I Guessed Wrong

Brett Kavanaugh wins coveted Roy Moore endorsement.

This is not the Onion. It’s real.

The original source is a TPM article, Moral Authority Roy Moore Urges GOP To ‘Take A Stand’ And Back Kavanaugh. It explains:

Failed Senate candidate Roy Moore, who was accused of sexual misconduct by nine women, has decided that the time is ripe to throw his support to fellow accused Supreme Court nominee Brett Kavanaugh.

Posted in Law: The Supremes, Onion/Not-Onion | Leave a comment

Kavanaugh’s Bright College Years

Seems that Judge Kavanaugh was a DKE as an undergrad. DKE was notoriously the most most drunken (well, maybe tied with a singing group) and least evolved student organization when I was an undergrad at Yale, only a few years before Kavanaugh. It is not a good recommendation for a Judge, much less a Justice. Certainly not disqualifying on its own, but it helps set a context for other things.

Someone kindly sent me a link to an old Yale Daily News article about what DKE was up to the year Kavanaugh was a sophomore, which includes the photo above. Kavanaugh was already a member by then. Nothing to be proud of, although one should be careful to note this is guilt by association; he’s not in the photo. But those guys hung together.

Posted in Law: The Supremes | Leave a comment

China?

Mexico Didn’t Pay For It

Brad DeLong writes, “I need to understand China. I do not understand China. How can I learn to understand China?”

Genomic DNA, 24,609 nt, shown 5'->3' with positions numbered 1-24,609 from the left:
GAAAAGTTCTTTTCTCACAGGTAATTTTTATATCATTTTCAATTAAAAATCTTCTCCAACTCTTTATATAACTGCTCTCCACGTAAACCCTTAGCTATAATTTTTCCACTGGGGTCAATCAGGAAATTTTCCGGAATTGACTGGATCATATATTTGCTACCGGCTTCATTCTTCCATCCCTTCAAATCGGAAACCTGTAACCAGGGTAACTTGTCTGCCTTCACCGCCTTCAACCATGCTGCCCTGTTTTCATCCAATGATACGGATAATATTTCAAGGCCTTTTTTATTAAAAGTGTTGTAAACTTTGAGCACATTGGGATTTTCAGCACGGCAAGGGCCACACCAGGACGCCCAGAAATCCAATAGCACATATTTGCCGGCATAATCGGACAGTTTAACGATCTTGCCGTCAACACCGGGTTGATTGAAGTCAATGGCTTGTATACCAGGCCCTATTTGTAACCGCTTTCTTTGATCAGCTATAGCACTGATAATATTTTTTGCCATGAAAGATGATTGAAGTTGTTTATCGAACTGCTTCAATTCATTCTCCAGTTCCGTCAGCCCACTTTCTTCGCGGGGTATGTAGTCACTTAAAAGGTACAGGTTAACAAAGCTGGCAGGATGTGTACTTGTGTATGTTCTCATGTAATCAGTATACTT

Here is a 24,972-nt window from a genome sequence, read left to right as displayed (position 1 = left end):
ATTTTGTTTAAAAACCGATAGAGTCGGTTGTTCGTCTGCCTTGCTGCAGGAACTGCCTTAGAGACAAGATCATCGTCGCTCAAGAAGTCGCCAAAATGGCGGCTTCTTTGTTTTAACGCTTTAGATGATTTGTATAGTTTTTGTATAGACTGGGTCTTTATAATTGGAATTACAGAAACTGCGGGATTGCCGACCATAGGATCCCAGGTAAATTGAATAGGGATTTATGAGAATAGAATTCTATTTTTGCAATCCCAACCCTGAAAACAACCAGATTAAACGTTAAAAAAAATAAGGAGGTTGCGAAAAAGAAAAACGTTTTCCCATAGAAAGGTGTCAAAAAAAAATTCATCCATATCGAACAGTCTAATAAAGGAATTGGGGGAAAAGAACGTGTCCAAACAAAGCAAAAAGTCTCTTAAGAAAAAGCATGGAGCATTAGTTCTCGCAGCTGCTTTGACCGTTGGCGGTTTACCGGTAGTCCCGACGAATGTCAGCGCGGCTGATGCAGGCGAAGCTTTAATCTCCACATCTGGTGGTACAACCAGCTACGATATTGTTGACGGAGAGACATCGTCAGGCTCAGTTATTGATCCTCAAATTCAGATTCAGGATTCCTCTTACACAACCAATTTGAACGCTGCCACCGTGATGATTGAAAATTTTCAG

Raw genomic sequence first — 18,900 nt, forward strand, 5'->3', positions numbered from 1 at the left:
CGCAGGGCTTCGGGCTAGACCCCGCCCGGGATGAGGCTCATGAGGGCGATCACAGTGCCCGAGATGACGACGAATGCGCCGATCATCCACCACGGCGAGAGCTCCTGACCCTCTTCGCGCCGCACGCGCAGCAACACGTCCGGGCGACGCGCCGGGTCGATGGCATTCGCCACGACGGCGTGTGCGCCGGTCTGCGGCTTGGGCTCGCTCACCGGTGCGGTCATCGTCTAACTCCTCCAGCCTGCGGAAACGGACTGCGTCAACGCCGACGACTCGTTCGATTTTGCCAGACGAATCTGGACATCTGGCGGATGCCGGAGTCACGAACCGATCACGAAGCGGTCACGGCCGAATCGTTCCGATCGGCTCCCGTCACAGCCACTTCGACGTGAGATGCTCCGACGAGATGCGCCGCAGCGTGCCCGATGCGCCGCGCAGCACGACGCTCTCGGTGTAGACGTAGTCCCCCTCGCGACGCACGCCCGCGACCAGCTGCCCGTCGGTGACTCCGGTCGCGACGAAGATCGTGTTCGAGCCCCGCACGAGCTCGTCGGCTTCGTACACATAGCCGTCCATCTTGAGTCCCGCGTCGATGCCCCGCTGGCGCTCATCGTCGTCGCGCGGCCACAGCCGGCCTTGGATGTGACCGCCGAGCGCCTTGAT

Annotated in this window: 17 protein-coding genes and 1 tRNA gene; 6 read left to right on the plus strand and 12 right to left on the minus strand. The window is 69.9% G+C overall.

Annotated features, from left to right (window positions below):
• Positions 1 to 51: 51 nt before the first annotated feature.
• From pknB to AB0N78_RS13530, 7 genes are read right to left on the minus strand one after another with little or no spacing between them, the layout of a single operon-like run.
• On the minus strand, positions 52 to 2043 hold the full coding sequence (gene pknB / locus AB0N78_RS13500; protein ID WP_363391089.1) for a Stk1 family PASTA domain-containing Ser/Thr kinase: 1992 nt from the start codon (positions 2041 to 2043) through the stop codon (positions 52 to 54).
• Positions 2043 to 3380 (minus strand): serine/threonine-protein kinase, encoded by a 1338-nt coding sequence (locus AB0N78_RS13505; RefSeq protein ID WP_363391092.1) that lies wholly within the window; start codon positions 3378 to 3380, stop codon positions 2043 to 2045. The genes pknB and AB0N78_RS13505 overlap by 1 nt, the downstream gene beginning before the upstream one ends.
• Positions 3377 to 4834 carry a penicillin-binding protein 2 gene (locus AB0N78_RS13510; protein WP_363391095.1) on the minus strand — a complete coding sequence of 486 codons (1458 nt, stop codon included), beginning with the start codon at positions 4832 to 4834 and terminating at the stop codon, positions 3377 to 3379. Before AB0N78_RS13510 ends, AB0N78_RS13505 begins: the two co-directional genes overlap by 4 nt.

They covered this at Yale. Jonathan Spence in his Introduction to Chinese History told us, when we got to the modern era, that there were three things we should never believe when we heard them: “1. ‘The check is in the mail.’ 2. ‘I’ll respect you in the morning'”…ok, it was the early 80s, … “and 3. ‘I understand what is happening in China.'”

Posted in Politics: International | Leave a comment

Vertebrate Paleontology

Congress gets a spine and nobody notices because it’s about Yemen.

Read this very interesting piece of Congressional vertebrate paleontology and thought, “Dan would like this; it’s the sort of thing he’d want for his rebooted White House Watch.”

But of course, it turns out that he wrote it.

Posted in Dan Froomkin, Politics: International | Leave a comment

Florida Bar Pass Rates July 2018

UM did fine; the news is the crash over at neighboring law schools, notably Nova Southeastern, Stetson, and Barry. What happened? (In reading this list I would not read much into small differences in pass rates; but big differences (over 10%, maybe; certainly over 20%, and likely less) do mean something.)